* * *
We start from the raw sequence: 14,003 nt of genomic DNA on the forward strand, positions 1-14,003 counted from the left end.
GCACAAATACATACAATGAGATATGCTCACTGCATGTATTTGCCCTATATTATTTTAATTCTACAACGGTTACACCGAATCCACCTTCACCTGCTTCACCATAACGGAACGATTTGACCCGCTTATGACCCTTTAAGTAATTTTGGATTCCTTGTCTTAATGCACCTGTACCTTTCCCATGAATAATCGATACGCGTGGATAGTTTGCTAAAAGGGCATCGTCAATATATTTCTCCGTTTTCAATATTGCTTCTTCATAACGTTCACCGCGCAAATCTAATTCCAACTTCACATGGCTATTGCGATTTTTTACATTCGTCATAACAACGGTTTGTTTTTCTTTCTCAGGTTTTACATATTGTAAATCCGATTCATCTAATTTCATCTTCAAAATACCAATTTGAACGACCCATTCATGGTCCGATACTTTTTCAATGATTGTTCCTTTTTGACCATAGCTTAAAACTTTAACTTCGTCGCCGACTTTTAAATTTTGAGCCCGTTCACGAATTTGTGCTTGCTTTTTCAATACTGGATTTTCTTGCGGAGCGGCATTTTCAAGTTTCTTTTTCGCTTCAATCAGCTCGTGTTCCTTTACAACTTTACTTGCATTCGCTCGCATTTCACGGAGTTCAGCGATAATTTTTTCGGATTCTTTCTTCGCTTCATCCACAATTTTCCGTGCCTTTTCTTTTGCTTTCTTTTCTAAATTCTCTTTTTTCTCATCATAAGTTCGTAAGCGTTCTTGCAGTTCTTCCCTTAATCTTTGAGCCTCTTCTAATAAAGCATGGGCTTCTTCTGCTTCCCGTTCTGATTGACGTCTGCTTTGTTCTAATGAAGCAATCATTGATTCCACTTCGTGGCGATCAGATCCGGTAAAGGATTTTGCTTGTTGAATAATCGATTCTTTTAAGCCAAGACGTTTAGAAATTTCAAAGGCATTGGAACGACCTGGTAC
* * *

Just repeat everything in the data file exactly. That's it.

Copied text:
We start from the raw sequence: 14,003 nt of genomic DNA on the forward strand, positions 1-14,003 counted from the left end.
GCACAAATACATACAATGAGATATGCTCACTGCATGTATTTGCCCTATATTATTTTAATTCTACAACGGTTACACCGAATCCACCTTCACCTGCTTCACCATAACGGAACGATTTGACCCGCTTATGACCCTTTAAGTAATTTTGGATTCCTTGTCTTAATGCACCTGTACCTTTCCCATGAATAATCGATACGCGTGGATAGTTTGCTAAAAGGGCATCGTCAATATATTTCTCCGTTTTCAATATTGCTTCTTCATAACGTTCACCGCGCAAATCTAATTCCAACTTCACATGGCTATTGCGATTTTTTACATTCGTCATAACAACGGTTTGTTTTTCTTTCTCAGGTTTTACATATTGTAAATCCGATTCATCTAATTTCATCTTCAAAATACCAATTTGAACGACCCATTCATGGTCCGATACTTTTTCAATGATTGTTCCTTTTTGACCATAGCTTAAAACTTTAACTTCGTCGCCGACTTTTAAATTTTGAGCCCGTTCACGAATTTGTGCTTGCTTTTTCAATACTGGATTTTCTTGCGGAGCGGCATTTTCAAGTTTCTTTTTCGCTTCAATCAGCTCGTGTTCCTTTACAACTTTACTTGCATTCGCTCGCATTTCACGGAGTTCAGCGATAATTTTTTCGGATTCTTTCTTCGCTTCATCCACAATTTTCCGTGCCTTTTCTTTTGCTTTCTTTTCTAAATTCTCTTTTTTCTCATCATAAGTTCGTAAGCGTTCTTGCAGTTCTTCCCTTAATCTTTGAGCCTCTTCTAATAAAGCATGGGCTTCTTCTGCTTCCCGTTCTGATTGACGTCTGCTTTGTTCTAATGAAGCAATCATTGATTCCACTTCGTGGCGATCAGATCCGGTAAAGGATTTTGCTTGTTGAATAATCGATTCTTTTAAGCCAAGACGTTTAGAAATTTCAAAGGCATTGGAACGACCTGGTAC